If You Own Any of These Dividend Favorites, Your Income May be in Jeopardy

Large-cap dividend payers are usually thought of as safe stocks. These are typically companies in an industry with loyal customers, like drug companies or phone companies. But while this may have been a sound strategy for generating income in the past, some large-cap, high-yield stocks could deliver large losses to investors in the next few years.

Starting with drug stocks, the numbers show investors could be disappointed. The table below shows the yield and payout ratios of some of the largest drug companies in the world. The payout ratio is the percentage of earnings allocated to dividends. High payout ratios indicate the company dedicates most of its resources to dividends and has little money left to invest in the growth of the company.

Drug Companies

Analysts expect these three companies to grow earnings slowly over the next few years, giving them little room for increasing dividends, since dividends are paid from earnings. When a payout ratio tops 100%, as it does for BMY, a cut is possible, although it seems unlikely that BMY will cut its dividend if it meets earnings estimates.

Telecom companies were once thought of as a safe haven for dividend investors, back when AT&T (NYSE: T) provided phones to nearly every home in America and was considered a monopoly. The telecommunications landscape has changed drastically since then. The AT&T monopoly was broken up, first by judicial decree, and then by technology. Now consumers can choose between traditional landlines from phone companies, phones that connect over the Internet, or cell phones.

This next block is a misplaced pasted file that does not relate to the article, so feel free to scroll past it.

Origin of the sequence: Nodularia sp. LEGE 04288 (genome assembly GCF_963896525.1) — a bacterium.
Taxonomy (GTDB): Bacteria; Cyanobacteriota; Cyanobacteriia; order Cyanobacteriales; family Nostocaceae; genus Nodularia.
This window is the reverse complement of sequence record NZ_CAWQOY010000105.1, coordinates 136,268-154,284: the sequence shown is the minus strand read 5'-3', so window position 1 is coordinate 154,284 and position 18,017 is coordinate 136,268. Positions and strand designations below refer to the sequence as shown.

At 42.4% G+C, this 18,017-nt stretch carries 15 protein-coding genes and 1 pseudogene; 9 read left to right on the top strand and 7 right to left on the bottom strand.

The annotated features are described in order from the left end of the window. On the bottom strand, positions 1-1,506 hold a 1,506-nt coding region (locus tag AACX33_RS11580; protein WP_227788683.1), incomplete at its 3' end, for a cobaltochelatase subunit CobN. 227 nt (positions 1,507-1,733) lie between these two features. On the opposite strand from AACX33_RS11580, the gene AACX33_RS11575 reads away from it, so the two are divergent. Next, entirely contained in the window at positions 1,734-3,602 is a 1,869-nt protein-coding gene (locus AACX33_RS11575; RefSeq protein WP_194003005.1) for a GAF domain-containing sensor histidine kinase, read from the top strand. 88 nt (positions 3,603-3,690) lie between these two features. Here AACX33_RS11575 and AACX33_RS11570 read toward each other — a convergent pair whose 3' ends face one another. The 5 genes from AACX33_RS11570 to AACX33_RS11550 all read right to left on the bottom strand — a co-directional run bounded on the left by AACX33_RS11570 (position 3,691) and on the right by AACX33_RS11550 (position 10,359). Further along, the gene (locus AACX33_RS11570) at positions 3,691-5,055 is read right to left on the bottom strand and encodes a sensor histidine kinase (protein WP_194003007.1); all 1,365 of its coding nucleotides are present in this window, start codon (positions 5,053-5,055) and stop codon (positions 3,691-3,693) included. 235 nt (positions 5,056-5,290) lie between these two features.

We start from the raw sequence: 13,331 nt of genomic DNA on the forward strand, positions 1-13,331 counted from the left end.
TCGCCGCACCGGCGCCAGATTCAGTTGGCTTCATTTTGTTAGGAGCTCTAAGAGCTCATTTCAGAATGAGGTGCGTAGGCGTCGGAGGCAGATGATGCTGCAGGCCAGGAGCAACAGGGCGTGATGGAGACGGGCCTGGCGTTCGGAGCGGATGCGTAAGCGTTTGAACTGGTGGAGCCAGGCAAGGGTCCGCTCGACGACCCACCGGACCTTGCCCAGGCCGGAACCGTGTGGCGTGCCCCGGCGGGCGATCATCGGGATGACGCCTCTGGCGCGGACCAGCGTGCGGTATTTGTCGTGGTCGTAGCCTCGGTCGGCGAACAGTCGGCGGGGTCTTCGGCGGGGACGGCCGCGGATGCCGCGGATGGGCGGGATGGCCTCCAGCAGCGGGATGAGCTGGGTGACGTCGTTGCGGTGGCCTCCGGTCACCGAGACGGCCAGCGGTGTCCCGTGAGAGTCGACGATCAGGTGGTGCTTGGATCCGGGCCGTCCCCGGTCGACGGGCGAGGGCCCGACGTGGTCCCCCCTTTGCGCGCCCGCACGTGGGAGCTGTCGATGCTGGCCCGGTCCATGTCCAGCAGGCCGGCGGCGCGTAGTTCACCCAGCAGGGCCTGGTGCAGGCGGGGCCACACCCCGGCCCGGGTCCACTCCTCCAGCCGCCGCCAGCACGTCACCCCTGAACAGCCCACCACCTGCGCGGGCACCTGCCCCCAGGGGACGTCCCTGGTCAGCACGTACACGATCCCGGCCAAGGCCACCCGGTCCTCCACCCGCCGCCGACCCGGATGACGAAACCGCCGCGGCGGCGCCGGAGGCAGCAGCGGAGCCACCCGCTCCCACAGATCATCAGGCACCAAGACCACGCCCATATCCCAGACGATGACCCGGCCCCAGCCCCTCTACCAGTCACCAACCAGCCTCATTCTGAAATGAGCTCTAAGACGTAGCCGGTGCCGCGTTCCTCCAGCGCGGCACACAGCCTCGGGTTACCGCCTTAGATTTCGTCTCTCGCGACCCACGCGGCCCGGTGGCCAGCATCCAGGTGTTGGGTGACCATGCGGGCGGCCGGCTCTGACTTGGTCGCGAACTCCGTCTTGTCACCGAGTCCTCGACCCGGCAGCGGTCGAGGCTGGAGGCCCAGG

Competition among phone services has helped to lower consumer prices and decrease provider profits. Yet some investors continue to think of phone companies as reliable dividend stocks. It's not hard to see why, with high dividends available from several companies. In the cell phone market, four companies control 83% of the market and three offer an above-average dividend yield.

Phone Companies

*Trailing Dividend Yield

Now let's look at those stocks in a different way. The next table adds their share of the cell phone market, and includes Sprint (NYSE: S), which is the third-largest provider but does not pay a dividend. This chart also includes payout ratios and projected earnings growth.

Phone Companies

This is a market where the four largest companies have little room for growth unless they win market share from their competitors. That strategy could lead to a price war, and while consumers would benefit, investors in cell phone providers could lose. Dividends exceed profits for three of these companies, so investors hoping for income could be disappointed.

All of this has been meant to illustrate the fact that investors hunting for safe income need to consider the future prospects of their investments. Because markets change, investment strategies should change as well. And one of the best strategies for income investors in the current market is selling covered calls.

Stocks with high payout ratios and low earnings growth generally have limited upside potential. They may not be able to raise their dividend because cash flow will not allow it. The stock price may not move much higher because earnings are growing slowly.

Selling a call option on a stock you own could allow you to increase your current income for the position. The income received from selling calls could also cushion the downside if prices fall. You could even create your own "dividend" by using this strategy on non-dividend-paying stocks like Sprint.

There is no need to accept slow growth and low returns when options strategies are available that can help you boost income. Review your income stocks and consider covered call strategies for those with slow growth prospects.

If you are interested in learning more about generating income with options, then you're in luck, because Amber runs a service devoted solely to that. Rather than sitting around waiting for a dividend payment, her subscribers are bringing in income on a weekly basis. Click here to learn more.

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